Creating a text post
Creating a text post supports the same options as default and just a two other parameters * title - a string, the optional title for the post. Supports markdown or html * body - a string, the body of the of the post. Supports markdown or html
#Creating a text post client.create_text(blogName, state="published", slug="testing-text-posts", title="Testing", body="testing1 2 3 4")
Creating a quote post
Creating a quote post supports the same options as default and two other parameter * quote - a string, the full text of the qote. Supports markdown or html * source - a string, the cited source. HTML supported
#Creating a quote post client.create_quote(blogName, state="queue", quote="I am the Walrus", source="Ringo")
Creating a link post
#Create a link post client.create_link(blogName, title="I like to search things, you should too.", url="https://duckduckgo.com", description="Search is pretty cool when a duck does it.")
Creating a chat post
Creating a chat post supports the same options as default and two other parameters * title - a string, the title of the chat post * conversation - a string, the text of the conversation/chat, with diablog labels (no html)
#Create a chat post chat = """John: Testing can be fun! Renee: Testing is tedious and so are you. John: Aw. """ client.create_chat(blogName, title="Renee just doesn't understand.", conversation=chat, tags=["renee", "testing"])
Creating an audio post
Creating an audio post allows for all default options and a has 3 other parameters. The only thing to keep in mind while dealing with audio posts is to make sure that you use the external_url parameter or data. You cannot use both at the same time. * caption - a string, the caption for your post * external_url - a string, the url of the site that hosts the audio file * data - a string, the filepath of the audio file you want to upload to Tumblr
#Creating an audio file client.create_audio(blogName, caption="Rock out.", data="/Users/johnb/Music/my/new/sweet/album.mp3") #lets use soundcloud! client.create_audio(blogName, caption="Mega rock out.", external_url="https://soundcloud.com/skrillex/sets/recess")
Creating a video post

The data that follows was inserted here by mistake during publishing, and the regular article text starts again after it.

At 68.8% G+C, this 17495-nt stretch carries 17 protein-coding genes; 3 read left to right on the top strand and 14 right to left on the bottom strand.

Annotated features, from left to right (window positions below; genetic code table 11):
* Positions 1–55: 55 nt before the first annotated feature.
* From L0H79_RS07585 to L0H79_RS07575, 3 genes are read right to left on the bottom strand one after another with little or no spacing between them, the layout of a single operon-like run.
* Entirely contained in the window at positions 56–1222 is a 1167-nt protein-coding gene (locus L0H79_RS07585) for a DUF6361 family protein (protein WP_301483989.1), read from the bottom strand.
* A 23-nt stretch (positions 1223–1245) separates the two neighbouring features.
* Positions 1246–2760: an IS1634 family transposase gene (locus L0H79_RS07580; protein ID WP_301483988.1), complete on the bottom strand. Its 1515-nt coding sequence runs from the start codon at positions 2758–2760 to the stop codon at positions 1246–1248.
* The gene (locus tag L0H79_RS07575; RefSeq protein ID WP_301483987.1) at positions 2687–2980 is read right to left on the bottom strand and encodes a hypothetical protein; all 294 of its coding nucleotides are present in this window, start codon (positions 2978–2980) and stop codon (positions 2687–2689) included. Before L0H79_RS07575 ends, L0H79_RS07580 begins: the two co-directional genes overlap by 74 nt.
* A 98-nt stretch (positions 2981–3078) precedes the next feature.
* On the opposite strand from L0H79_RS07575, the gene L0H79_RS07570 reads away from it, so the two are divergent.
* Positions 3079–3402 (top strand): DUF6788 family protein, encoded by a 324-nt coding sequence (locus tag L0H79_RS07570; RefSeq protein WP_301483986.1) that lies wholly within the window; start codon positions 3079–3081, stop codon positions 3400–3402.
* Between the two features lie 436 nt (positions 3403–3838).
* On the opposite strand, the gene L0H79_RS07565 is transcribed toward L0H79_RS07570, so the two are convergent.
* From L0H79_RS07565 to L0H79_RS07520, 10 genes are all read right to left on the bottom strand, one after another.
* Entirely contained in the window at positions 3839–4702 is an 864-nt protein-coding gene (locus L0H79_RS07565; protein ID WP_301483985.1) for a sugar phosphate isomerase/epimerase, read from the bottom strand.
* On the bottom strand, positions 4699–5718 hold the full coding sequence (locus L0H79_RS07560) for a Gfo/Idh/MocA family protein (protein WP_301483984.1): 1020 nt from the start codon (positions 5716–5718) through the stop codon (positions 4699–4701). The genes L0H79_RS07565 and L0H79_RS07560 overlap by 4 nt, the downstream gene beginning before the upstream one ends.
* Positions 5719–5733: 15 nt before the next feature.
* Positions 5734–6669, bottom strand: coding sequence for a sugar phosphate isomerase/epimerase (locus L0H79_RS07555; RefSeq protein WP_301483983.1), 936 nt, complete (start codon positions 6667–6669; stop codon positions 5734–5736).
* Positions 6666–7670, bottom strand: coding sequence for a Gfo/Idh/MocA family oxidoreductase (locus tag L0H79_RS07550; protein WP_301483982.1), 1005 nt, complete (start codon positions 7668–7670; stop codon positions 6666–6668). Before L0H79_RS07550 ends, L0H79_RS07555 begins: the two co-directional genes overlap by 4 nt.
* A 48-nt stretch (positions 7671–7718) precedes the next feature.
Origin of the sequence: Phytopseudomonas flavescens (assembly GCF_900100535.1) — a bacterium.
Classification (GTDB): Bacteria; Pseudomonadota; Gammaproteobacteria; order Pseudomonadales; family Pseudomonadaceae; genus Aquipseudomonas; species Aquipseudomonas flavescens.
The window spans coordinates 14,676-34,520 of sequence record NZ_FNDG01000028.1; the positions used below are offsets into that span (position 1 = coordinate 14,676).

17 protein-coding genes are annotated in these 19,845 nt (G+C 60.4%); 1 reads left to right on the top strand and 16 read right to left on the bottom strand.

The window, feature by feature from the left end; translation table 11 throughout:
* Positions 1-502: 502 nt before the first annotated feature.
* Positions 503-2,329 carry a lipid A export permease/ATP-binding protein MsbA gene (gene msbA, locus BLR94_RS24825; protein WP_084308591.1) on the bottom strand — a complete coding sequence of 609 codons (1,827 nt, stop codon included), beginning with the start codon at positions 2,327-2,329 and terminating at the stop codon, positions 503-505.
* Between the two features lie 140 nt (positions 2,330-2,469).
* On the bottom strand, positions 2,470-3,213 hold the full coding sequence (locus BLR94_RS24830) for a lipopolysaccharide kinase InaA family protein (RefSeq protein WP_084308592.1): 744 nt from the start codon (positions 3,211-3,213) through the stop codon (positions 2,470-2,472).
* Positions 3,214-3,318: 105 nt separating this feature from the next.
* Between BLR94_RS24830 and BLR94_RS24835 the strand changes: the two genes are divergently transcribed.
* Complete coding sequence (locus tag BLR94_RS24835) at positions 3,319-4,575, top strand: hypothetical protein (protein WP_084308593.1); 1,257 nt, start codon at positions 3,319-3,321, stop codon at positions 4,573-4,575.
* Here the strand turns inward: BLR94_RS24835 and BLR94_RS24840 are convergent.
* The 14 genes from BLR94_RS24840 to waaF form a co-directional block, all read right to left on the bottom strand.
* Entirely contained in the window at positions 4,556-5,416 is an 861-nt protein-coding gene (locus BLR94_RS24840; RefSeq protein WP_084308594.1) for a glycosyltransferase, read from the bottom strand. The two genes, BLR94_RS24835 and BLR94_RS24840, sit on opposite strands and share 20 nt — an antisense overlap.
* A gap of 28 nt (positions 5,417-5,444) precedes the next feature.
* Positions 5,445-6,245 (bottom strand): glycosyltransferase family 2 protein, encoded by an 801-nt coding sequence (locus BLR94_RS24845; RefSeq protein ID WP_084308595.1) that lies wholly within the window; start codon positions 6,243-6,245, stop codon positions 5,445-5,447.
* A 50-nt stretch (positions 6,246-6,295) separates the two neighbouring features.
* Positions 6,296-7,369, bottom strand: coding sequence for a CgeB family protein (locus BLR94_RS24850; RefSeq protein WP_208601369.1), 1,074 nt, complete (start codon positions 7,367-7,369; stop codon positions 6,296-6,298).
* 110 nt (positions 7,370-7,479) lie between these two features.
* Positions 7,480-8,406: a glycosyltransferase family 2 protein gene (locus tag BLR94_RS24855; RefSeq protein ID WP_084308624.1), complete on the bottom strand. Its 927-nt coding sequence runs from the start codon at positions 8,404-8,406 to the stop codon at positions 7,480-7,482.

Creating a video post allows for all default options and has three other options. Like the other post types, it has some restrictions. You cannot use the embed and data parameters at the same time. * caption - a string, the caption for your post * embed - a string, the HTML embed code for the video * data - a string, the path of the file you want to upload
#Creating an upload from YouTube client.create_video(blogName, caption="Jon Snow. Mega ridiculous sword.", embed="http://www.youtube.com/watch?v=40pUYLacrj4") #Creating a video post from local file client.create_video(blogName, caption="testing", data="/Users/johnb/testing/ok/blah.mov")
Editing a post
Updating a post requires you knowing what type a post you're updating. You'll be able to supply to the post any of the options given above for updates.
client.edit_post(blogName, id=post_id, type="text", title="Updated") client.edit_post(blogName, id=post_id, type="photo", data="/Users/johnb/mega/awesome.jpg")
Reblogging a Post
Reblogging a post just requires knowing the post id and the reblog key, which is supplied in the JSON of any post object.
client.reblog(blogName, id=125356, reblog_key="reblog_key")
Deleting a post
Deleting just requires that you own the post and have the post id
client.delete_post(blogName, 123456) # Deletes your post :(
A note on tags: When passing tags, as params, please pass them as a list (not a comma-separated string):
client.create_text(blogName, tags=['hello', 'world'], ...)
Getting notes for a post
In order to get the notes for a post, you need to have the post id and the blog that it is on.
data = client.notes(blogName, id='123456')
The results include a timestamp you can use to make future calls.
data = client.notes(blogName, id='123456', before_timestamp=data["_links"]["next"]["query_params"]["before_timestamp"])
# get posts with a given tag client.tagged(tag, **params)
This client comes with a nice interactive console to run you through the OAuth process, grab your tokens (and store them for future use).
pyyaml installed to run it, but then it's just:
$ python interactive-console.py
and away you go! Tokens are stored in
~/.tumblr and are also shared by other Tumblr API clients like the Ruby client.
The tests (and coverage reports) are run with nose, like this:
python setup.py test
In this video, we work with JSONs, which are a common data format for most web services (i.e. APIs). Thank you for watching and happy coding!